Things not to do in the Dominican Republic…

Stay in an all inclusive resort. Although there are exceptions, all inclusive vacations generally create limited local economic benefits and have a large environmental footprint. Responsible alternatives often exist with the same convenience and price as an all inclusive. You can, for instance, book a vacation that has activities, accommodation and meals included in the price through a responsible operator. Just as convenient, but you’ll also discover more about the destination and local cultures and increase the benefits to local communities. Read more about our stance on all inclusives.
Sosúa by day is family friendly and great for diving, but by night it is a sex tourism hotspot. Dominican and Haitian sex workers flock to its bars and men are openly propositioned. While local police tolerate this, child sex tourism is never acceptable, so if you suspect or see teens or children being abused, don’t fail to act – report it to your hotel, tour operator or the local authority. You can also flag it with ECPAT, a global NGO committed to ending the commercial sexual exploitation of children.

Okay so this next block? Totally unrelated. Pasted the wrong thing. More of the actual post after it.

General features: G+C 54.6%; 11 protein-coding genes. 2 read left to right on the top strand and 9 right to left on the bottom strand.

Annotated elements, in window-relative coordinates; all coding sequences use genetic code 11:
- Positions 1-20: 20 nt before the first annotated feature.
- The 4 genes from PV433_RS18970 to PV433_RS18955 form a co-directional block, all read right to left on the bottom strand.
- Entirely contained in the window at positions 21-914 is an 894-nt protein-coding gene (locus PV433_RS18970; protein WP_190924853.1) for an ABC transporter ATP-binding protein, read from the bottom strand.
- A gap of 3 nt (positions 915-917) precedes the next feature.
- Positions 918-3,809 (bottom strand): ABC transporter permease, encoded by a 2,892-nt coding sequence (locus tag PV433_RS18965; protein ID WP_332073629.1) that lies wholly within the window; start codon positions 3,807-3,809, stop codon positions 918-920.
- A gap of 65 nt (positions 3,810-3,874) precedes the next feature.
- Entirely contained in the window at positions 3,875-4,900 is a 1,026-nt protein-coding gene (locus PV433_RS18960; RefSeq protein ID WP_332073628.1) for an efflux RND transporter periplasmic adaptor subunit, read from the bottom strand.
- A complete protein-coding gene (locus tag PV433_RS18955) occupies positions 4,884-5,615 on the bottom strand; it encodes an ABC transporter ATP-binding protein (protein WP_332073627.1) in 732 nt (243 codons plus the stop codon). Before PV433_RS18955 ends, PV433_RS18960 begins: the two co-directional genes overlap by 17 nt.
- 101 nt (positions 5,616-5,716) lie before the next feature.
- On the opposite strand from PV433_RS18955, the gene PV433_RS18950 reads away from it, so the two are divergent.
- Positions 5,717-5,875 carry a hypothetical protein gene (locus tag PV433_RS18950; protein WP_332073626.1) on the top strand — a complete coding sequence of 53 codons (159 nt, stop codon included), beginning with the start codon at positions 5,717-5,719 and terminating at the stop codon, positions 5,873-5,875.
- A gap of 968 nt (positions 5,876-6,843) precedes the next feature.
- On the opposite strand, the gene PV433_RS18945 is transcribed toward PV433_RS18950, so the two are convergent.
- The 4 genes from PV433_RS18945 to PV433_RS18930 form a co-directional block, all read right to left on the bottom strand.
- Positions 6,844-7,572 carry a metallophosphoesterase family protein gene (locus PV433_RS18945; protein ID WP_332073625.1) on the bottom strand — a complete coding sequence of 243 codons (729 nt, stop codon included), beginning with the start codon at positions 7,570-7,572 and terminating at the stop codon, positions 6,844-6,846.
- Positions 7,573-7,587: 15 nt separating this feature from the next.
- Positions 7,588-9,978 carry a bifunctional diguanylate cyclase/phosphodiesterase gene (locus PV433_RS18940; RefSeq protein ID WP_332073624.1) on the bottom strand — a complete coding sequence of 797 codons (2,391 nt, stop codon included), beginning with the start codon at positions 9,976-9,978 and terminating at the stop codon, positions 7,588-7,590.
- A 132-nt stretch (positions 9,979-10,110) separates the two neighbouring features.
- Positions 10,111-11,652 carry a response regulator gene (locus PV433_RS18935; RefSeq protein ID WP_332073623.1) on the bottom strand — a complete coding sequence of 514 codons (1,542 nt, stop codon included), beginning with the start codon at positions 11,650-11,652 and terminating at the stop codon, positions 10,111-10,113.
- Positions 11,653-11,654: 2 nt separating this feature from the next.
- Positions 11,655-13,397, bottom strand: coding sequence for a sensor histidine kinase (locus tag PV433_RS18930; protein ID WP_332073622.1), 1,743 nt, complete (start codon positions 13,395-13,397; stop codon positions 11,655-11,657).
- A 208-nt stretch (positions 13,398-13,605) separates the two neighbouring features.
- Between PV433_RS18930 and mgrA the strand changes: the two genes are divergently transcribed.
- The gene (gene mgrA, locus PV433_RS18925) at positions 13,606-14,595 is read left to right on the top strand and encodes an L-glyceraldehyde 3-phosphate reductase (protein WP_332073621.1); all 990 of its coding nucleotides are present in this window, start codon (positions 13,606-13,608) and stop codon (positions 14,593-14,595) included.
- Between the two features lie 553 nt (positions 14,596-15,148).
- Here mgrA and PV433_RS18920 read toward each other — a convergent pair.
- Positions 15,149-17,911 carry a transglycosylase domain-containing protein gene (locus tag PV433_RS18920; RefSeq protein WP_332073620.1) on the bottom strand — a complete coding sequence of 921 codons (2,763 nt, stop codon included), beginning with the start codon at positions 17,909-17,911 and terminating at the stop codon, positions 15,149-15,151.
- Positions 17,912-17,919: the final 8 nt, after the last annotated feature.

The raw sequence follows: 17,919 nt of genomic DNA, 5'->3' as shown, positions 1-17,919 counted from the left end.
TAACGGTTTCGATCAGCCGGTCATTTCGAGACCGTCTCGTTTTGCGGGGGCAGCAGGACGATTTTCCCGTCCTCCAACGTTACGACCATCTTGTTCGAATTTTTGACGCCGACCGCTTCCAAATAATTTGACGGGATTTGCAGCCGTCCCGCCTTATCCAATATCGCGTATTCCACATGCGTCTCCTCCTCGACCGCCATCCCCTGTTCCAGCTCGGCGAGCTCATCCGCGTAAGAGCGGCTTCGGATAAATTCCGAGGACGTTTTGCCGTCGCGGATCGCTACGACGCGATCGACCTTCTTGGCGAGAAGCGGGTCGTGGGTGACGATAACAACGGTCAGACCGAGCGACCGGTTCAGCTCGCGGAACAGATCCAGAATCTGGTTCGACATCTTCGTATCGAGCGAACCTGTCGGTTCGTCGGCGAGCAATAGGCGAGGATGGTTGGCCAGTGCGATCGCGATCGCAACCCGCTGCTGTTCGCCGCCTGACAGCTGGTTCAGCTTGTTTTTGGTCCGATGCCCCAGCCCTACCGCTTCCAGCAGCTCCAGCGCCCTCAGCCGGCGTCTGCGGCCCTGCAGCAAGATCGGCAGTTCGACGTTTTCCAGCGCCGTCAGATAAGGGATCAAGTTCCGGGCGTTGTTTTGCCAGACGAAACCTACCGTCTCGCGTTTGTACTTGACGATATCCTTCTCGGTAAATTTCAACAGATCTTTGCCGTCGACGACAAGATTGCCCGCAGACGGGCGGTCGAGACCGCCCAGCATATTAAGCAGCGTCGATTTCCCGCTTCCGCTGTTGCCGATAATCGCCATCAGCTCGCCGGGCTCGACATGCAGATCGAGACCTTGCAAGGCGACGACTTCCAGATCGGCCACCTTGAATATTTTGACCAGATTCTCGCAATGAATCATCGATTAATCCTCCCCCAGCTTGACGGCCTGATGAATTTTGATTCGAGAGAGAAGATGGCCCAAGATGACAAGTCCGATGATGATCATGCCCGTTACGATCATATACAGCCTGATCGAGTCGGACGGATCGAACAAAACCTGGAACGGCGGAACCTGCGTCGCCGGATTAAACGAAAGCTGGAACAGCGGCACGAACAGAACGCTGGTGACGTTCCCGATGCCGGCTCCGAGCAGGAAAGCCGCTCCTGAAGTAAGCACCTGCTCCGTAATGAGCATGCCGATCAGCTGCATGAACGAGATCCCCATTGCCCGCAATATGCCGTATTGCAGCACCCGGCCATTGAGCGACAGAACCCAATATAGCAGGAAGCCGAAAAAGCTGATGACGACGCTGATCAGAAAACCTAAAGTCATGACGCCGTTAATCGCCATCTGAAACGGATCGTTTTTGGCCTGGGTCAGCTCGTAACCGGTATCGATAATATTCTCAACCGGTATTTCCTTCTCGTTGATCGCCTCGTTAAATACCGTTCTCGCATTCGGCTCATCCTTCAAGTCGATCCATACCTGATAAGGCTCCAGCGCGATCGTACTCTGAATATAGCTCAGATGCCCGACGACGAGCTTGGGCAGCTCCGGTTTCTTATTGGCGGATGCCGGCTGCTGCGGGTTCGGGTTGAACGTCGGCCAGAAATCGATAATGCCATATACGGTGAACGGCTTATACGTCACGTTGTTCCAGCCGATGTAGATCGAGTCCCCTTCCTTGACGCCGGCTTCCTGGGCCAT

The Dominican Republic has hundreds of kilometers of coastline and a lot of life happens on the beach, but don’t ignore the interior, a wild landscape of fertile plains, rainforests, mountains and even desert. Get a taste of authentic Dominican rural life here and try a host of adventure activities.

Dominican Republic travel advice


Matt McArthur from our supplier Adventuresque knows the Dominican Republic well. He shares his insights on its diverse landscapes, food and drink, and what adventure vacations here entail.

Thinking differently about the DR